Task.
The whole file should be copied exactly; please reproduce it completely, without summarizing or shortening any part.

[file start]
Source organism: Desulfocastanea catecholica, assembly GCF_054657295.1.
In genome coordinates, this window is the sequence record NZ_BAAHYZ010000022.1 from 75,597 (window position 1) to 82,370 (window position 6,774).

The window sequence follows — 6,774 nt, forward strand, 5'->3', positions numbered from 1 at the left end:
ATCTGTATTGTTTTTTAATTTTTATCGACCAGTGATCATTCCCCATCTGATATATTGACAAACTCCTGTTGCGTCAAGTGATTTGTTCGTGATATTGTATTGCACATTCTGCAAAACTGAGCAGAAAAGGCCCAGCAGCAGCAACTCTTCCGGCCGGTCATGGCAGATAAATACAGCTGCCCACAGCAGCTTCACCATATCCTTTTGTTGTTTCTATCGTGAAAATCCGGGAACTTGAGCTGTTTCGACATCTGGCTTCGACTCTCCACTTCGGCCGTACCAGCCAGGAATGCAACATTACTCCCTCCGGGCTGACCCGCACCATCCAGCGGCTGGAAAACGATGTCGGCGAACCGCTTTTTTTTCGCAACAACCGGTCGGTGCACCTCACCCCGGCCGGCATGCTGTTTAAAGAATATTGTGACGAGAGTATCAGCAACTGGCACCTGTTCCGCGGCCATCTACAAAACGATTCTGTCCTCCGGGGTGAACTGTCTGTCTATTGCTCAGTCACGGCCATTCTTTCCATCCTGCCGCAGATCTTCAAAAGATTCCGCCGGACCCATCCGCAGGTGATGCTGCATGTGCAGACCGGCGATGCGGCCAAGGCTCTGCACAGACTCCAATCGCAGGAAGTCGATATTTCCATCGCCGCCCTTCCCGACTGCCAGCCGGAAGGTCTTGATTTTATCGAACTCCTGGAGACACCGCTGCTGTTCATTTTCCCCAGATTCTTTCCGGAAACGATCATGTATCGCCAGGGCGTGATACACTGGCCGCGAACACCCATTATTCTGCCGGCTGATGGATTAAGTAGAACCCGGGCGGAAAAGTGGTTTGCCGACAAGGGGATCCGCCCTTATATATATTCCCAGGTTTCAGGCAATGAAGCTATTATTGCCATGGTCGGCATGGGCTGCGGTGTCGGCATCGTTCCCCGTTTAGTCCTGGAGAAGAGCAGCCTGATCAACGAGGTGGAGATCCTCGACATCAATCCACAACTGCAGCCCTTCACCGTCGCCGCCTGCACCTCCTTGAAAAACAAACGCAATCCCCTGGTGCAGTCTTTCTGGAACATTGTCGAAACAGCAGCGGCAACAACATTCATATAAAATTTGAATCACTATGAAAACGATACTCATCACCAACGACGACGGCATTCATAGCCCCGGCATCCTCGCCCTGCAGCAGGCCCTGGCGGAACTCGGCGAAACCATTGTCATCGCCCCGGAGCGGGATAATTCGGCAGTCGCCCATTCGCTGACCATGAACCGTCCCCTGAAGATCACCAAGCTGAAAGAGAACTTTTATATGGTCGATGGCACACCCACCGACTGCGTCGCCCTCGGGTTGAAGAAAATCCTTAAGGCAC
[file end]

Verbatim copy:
Source organism: Desulfocastanea catecholica, assembly GCF_054657295.1.
In genome coordinates, this window is the sequence record NZ_BAAHYZ010000022.1 from 75,597 (window position 1) to 82,370 (window position 6,774).

The window sequence follows — 6,774 nt, forward strand, 5'->3', positions numbered from 1 at the left end:
ATCTGTATTGTTTTTTAATTTTTATCGACCAGTGATCATTCCCCATCTGATATATTGACAAACTCCTGTTGCGTCAAGTGATTTGTTCGTGATATTGTATTGCACATTCTGCAAAACTGAGCAGAAAAGGCCCAGCAGCAGCAACTCTTCCGGCCGGTCATGGCAGATAAATACAGCTGCCCACAGCAGCTTCACCATATCCTTTTGTTGTTTCTATCGTGAAAATCCGGGAACTTGAGCTGTTTCGACATCTGGCTTCGACTCTCCACTTCGGCCGTACCAGCCAGGAATGCAACATTACTCCCTCCGGGCTGACCCGCACCATCCAGCGGCTGGAAAACGATGTCGGCGAACCGCTTTTTTTTCGCAACAACCGGTCGGTGCACCTCACCCCGGCCGGCATGCTGTTTAAAGAATATTGTGACGAGAGTATCAGCAACTGGCACCTGTTCCGCGGCCATCTACAAAACGATTCTGTCCTCCGGGGTGAACTGTCTGTCTATTGCTCAGTCACGGCCATTCTTTCCATCCTGCCGCAGATCTTCAAAAGATTCCGCCGGACCCATCCGCAGGTGATGCTGCATGTGCAGACCGGCGATGCGGCCAAGGCTCTGCACAGACTCCAATCGCAGGAAGTCGATATTTCCATCGCCGCCCTTCCCGACTGCCAGCCGGAAGGTCTTGATTTTATCGAACTCCTGGAGACACCGCTGCTGTTCATTTTCCCCAGATTCTTTCCGGAAACGATCATGTATCGCCAGGGCGTGATACACTGGCCGCGAACACCCATTATTCTGCCGGCTGATGGATTAAGTAGAACCCGGGCGGAAAAGTGGTTTGCCGACAAGGGGATCCGCCCTTATATATATTCCCAGGTTTCAGGCAATGAAGCTATTATTGCCATGGTCGGCATGGGCTGCGGTGTCGGCATCGTTCCCCGTTTAGTCCTGGAGAAGAGCAGCCTGATCAACGAGGTGGAGATCCTCGACATCAATCCACAACTGCAGCCCTTCACCGTCGCCGCCTGCACCTCCTTGAAAAACAAACGCAATCCCCTGGTGCAGTCTTTCTGGAACATTGTCGAAACAGCAGCGGCAACAACATTCATATAAAATTTGAATCACTATGAAAACGATACTCATCACCAACGACGACGGCATTCATAGCCCCGGCATCCTCGCCCTGCAGCAGGCCCTGGCGGAACTCGGCGAAACCATTGTCATCGCCCCGGAGCGGGATAATTCGGCAGTCGCCCATTCGCTGACCATGAACCGTCCCCTGAAGATCACCAAGCTGAAAGAGAACTTTTATATGGTCGATGGCACACCCACCGACTGCGTCGCCCTCGGGTTGAAGAAAATCCTTAAGGCAC